Take a Closer Look
It’s hard to know how to handle anxious children when particular fears hold them back from participating in ordinary activities. Kids may be afraid of sleeping alone in the dark, of riding the school bus, of walking past a house with a barking dog in the yard — the possibilities are endless. Parents naturally want to reduce their children’s distress by, in these examples, sharing the parental bed at night, driving them to school, or crossing the street to avoid the particular house. Accommodations such as these seem to bring relief for the child (and often for the parent), but it’s a short-term benefit with a significant long-term risk. According to latest research: parental accommodations often maintain and perpetuate the original fear. Parental accommodations deprive kids of discovering that they have the ability to cope with and surmount their fear with the right practice and support. In Facing Fears, mom relies on four essential elements that anxiety-laden children need to experience:
Accept The Fear
Mom doesn’t judge her daughter’s fear as good, bad, right, or wrong. She uses empathic listening so the child feels seen and heard in her fear (see Trusting Emotions). Dismissing or belittling a child’s fear can give rise to shame, which then might block the child’s ability to take in a parent’s message about learning to face and cope with the fear.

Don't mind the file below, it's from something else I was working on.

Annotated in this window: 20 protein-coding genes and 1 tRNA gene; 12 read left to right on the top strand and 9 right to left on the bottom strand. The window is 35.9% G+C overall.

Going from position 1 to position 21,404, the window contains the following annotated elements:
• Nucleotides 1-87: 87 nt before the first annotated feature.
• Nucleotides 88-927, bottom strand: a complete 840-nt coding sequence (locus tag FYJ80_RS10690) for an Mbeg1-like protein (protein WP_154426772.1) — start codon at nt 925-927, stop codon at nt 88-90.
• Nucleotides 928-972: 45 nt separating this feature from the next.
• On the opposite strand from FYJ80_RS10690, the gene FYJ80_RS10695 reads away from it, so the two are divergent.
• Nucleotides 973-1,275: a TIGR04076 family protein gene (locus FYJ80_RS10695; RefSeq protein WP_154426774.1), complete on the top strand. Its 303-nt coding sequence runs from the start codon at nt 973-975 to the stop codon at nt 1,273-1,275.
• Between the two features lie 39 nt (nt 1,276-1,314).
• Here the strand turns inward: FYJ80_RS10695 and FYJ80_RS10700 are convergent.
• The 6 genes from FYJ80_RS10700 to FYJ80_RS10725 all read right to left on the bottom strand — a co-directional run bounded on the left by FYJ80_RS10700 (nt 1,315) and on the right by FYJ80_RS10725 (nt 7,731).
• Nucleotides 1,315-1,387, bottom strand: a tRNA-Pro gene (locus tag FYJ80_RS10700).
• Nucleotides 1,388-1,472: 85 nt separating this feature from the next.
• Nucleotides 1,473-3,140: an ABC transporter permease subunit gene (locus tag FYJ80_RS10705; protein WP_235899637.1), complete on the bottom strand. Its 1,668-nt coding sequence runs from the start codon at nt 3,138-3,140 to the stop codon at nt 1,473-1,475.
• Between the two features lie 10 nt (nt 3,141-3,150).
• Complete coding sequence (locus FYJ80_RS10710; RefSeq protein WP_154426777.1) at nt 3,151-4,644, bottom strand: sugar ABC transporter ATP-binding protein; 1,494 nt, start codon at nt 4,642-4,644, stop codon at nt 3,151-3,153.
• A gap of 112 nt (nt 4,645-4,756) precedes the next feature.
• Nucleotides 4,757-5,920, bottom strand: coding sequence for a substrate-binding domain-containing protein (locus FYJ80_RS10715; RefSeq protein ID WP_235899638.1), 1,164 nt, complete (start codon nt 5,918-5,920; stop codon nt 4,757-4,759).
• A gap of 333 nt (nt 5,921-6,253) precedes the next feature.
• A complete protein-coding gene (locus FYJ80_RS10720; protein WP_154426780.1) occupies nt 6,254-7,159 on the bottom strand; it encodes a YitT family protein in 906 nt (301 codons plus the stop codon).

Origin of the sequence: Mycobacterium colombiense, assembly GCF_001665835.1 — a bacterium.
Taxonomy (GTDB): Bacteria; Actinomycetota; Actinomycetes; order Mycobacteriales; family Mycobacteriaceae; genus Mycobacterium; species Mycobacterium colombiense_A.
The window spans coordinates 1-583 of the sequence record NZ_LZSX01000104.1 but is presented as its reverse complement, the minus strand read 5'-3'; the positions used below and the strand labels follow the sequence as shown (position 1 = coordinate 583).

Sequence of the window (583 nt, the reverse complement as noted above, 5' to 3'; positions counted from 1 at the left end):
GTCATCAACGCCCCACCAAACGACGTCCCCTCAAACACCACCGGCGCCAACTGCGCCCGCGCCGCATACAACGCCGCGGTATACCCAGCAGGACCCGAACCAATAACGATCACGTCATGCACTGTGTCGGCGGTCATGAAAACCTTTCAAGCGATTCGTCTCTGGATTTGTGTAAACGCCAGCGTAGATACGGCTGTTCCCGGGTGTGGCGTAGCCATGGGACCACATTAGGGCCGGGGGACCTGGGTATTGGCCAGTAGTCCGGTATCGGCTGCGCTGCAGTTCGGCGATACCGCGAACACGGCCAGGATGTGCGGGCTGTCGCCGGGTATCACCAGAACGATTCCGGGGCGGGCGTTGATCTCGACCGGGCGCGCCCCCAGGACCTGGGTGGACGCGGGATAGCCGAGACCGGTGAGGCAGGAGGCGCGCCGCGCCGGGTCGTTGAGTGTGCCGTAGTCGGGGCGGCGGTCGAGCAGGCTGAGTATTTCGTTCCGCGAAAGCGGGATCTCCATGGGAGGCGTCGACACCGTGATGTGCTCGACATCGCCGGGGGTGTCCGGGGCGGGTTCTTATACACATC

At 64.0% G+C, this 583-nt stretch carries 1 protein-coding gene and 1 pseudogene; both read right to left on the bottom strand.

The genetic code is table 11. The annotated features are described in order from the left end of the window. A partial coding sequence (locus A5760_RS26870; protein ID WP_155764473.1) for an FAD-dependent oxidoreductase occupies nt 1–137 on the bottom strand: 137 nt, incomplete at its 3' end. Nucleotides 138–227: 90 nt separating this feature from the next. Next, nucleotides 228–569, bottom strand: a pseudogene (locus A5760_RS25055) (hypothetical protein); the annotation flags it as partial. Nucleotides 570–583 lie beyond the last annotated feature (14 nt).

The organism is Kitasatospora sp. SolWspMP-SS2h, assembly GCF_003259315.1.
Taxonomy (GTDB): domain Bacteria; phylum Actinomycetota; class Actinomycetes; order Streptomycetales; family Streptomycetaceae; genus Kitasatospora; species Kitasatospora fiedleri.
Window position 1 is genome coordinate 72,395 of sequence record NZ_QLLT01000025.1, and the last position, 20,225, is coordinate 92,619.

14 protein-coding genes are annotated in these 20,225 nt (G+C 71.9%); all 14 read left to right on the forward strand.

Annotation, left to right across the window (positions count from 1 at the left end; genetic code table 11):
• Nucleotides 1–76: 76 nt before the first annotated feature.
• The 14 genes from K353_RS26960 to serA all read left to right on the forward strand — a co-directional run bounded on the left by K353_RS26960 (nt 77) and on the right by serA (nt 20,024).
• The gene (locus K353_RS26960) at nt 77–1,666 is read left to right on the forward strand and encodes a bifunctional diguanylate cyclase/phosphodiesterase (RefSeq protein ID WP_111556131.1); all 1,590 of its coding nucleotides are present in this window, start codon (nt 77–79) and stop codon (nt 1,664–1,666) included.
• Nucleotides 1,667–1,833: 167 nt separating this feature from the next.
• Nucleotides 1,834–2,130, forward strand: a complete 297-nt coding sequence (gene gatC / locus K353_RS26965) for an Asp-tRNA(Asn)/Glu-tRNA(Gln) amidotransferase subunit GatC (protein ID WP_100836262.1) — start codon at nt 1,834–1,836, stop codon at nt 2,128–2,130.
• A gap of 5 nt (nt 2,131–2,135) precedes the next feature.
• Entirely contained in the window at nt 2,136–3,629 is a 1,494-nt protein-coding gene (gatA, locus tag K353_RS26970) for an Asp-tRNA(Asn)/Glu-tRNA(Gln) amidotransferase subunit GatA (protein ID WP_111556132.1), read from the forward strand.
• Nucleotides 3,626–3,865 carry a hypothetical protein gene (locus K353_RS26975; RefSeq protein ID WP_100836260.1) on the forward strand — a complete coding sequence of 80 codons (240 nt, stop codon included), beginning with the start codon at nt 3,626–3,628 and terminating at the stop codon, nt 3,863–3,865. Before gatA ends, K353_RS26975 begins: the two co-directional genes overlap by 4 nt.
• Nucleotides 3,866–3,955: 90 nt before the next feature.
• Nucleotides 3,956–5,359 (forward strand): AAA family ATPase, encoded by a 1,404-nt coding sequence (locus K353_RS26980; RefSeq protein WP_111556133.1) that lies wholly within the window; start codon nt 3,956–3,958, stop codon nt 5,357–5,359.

Facing fears head-on is the best way to learn to cope with uncomfortable or frightening situations. (See Help for Anxiety: Facing Your Fears Will Heal Your Brain.) Some childhood fears are to be expected, depending on a child’s age and stage of development. Kids may not need more than a parent’s comfort and reassurance — without an accommodation — to face those “ordinary” fears. In the Facing Fears video, mom resists bringing her daughter into the parental bed, knowing it would be an unhelpful accommodation to do so. She wisely recognizes that her daughter is at an age where sleeping in her own bed is a reasonable expectation, and so an accommodation might end up creating a bigger problem than it would solve. Fears that begin to interfere with customary activities in the child and family’s life may need more parent support and sometimes professional assistance. (See The Age by Age Guide to Kid Fears for more information on fears associated with different developmental stages.)
Let your child hear you express confidence in their ability to succeed, with practice, at facing and coping with the fear.
Embrace the expectation that a positive outcome is not beyond reach. If a child’s fear has not become severely entrenched, the application of these principles over time may prove sufficient to prevent a transient situation from becoming more enduring. Once a child’s fear has become entrenched, the help of a counselor familiar with the “Avoid Accommodations” approach may be needed to assist parents with this often-tricky challenge (see Accommodating Anxiety). Either way, an expectation of success can shape a child’s own sense of hopefulness about effective coping.